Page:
On my other blog: Analysis of National Liturgical Music Board's List of Approved Hymns and Songs

I have begun my analysis of “Hymns Titles from Australian Resource Books – Rated ‘Yes” by the NLC Music Board” on my hymnody blog “Sing Lustily and With Good Courage”.

The discussion includes:

Hymn titles rated “Yes” by the National Liturgical Commission Music Board

Hymn titles from “As One Voice” rated “NO” by the National Liturgical Commission Music Board

Songs in Word of Life’s “Top 100” Not approved by NLCMB review of “As One Voice”

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11 Responses to On my other blog: Analysis of National Liturgical Music Board's List of Approved Hymns and Songs

  1. Harry says:

    This is the criteria for Lutheran hymns which comes from Chad L. Bird’s book “Why Lutherans Sing What They Sing”.
    1. A Lutheran hymn is congruent with Biblical doctrine.

    2. A Lutheran hymn aims not to create the right atmosphere or mood for worship, but serve as a vehicle for the Spirit-filled Word of God,

    3. A Lutheran hymn is not entertainment but proclamation.

    4. A Lutheran hymn is shaped by the theology of the cross.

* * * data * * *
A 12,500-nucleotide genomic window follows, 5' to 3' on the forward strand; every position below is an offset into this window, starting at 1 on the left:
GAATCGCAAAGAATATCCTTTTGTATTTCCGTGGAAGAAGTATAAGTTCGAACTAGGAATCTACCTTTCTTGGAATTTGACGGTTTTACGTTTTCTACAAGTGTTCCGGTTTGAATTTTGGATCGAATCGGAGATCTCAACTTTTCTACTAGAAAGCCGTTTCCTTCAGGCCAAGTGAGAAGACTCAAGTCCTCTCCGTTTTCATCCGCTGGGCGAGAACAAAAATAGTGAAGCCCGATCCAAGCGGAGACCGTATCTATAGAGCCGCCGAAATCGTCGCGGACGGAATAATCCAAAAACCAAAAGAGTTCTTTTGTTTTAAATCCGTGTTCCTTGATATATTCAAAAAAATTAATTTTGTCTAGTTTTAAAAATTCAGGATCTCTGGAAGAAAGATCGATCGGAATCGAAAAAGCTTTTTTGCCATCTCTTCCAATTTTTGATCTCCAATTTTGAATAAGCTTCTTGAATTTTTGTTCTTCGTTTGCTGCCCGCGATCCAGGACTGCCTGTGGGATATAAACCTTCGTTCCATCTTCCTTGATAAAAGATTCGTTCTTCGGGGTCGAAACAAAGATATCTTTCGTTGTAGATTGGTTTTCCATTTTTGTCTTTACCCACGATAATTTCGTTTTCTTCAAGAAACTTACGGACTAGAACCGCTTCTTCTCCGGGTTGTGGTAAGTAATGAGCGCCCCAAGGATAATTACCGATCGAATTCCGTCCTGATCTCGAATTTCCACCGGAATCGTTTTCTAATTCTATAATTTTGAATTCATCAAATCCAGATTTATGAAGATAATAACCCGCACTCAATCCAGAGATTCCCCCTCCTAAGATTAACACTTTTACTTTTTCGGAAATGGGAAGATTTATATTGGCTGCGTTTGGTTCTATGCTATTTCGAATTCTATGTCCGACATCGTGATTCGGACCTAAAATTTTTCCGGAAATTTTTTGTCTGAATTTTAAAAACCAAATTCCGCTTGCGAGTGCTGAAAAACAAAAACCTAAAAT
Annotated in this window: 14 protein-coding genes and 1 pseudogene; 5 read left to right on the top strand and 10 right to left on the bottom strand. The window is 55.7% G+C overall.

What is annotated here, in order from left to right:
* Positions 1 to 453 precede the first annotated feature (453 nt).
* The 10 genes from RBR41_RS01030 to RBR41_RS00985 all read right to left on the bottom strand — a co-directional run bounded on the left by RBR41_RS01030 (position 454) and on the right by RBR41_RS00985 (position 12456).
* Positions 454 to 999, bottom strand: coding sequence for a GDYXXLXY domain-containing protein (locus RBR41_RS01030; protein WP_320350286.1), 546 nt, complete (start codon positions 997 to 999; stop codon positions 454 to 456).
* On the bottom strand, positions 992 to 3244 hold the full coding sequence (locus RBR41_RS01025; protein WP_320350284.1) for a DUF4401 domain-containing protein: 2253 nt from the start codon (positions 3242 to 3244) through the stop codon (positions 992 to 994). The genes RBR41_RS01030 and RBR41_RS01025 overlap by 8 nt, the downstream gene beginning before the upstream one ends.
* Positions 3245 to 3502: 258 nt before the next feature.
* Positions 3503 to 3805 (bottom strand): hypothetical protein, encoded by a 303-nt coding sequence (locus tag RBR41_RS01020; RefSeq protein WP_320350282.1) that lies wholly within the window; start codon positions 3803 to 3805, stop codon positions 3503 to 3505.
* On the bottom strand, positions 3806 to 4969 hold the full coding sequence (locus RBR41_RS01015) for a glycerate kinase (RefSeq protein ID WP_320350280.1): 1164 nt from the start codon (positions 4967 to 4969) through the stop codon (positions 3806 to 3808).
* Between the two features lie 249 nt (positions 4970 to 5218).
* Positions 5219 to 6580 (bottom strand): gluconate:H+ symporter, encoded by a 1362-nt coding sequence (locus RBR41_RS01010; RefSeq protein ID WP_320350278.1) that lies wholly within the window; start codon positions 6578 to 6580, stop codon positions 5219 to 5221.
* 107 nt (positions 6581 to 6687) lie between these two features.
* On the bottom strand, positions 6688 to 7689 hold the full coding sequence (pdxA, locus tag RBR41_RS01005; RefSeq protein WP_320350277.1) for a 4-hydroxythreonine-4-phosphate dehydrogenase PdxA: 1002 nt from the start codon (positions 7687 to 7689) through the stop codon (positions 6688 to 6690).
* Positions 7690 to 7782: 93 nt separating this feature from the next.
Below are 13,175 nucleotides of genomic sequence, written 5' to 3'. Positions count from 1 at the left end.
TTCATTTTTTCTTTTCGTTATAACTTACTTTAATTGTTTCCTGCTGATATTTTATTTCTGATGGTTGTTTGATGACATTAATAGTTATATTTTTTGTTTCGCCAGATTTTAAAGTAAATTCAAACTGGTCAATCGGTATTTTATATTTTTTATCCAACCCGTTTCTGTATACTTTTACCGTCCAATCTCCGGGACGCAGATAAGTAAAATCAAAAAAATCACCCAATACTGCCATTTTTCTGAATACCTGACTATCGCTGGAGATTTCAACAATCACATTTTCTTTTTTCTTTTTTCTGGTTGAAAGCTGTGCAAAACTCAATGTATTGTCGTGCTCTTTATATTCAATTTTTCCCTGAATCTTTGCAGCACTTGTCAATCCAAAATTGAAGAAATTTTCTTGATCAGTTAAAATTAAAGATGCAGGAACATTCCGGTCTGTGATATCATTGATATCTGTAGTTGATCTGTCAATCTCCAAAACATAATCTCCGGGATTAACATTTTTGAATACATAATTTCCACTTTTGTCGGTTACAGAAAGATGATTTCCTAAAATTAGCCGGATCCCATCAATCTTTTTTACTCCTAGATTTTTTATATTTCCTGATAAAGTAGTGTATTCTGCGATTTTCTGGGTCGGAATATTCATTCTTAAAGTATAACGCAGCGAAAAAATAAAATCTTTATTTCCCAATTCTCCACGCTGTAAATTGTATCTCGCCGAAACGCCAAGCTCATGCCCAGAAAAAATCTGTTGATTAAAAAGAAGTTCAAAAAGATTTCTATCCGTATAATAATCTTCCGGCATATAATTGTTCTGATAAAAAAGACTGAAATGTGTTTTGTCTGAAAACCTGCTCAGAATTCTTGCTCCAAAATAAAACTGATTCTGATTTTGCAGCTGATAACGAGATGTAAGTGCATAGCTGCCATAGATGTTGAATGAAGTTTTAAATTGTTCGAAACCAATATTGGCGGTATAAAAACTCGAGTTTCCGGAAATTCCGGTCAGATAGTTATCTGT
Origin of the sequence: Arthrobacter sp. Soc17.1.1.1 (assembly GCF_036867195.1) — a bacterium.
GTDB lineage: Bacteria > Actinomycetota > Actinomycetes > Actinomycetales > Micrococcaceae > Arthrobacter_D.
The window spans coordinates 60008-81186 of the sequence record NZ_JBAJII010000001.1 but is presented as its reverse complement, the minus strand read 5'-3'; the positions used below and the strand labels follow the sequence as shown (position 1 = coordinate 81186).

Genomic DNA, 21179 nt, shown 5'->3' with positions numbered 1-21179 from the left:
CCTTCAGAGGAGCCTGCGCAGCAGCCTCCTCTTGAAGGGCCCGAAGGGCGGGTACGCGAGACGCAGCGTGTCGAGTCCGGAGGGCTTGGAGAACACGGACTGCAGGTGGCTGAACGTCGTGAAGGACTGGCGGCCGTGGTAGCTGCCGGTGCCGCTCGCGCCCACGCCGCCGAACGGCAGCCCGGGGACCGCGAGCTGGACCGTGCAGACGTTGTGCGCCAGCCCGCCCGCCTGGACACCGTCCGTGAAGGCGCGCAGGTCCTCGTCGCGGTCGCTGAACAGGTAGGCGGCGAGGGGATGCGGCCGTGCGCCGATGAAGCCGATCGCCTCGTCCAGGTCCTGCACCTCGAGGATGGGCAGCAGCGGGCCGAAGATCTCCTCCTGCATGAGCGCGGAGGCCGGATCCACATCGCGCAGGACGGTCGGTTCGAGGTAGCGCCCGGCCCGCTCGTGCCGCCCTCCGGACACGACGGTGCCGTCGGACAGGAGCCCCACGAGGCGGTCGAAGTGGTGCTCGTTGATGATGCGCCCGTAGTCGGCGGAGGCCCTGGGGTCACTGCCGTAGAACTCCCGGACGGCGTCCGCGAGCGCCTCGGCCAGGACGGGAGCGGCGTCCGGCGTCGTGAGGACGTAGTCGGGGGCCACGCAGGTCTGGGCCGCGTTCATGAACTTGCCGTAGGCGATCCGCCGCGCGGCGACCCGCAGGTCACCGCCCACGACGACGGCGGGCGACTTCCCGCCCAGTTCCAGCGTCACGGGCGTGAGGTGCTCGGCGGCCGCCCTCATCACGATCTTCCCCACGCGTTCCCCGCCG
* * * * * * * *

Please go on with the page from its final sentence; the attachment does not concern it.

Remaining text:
5. A Lutheran Hymn is not bound merely to paraphrase the Biblical text; rather, it interprets the Scriptures in reference to Christ.

    6. A Lutheran hymn is bound to no culture save the culture of the Church catholic.

    • Schütz says:

      You will find my own criteria for choice of liturgical song here: http://singlustily.blogspot.com/2007/02/my-10-commandments-for-forming-parish.html

      I do find number three in Bird’s list above odd – and it demonstrates something completely missing from the list as a whole, namely the understanding that the purpose of hymnody is worship: ie. “praise” and/or “adoration” of God.

      There is an aspect of “proclamation” to “praise” (“praise” is when I tell someone how good you are), but hymns are not ultimate preaching or teaching (although again, of course, it is important that what they say about God is true, because when someone sings something it really gets into their head!).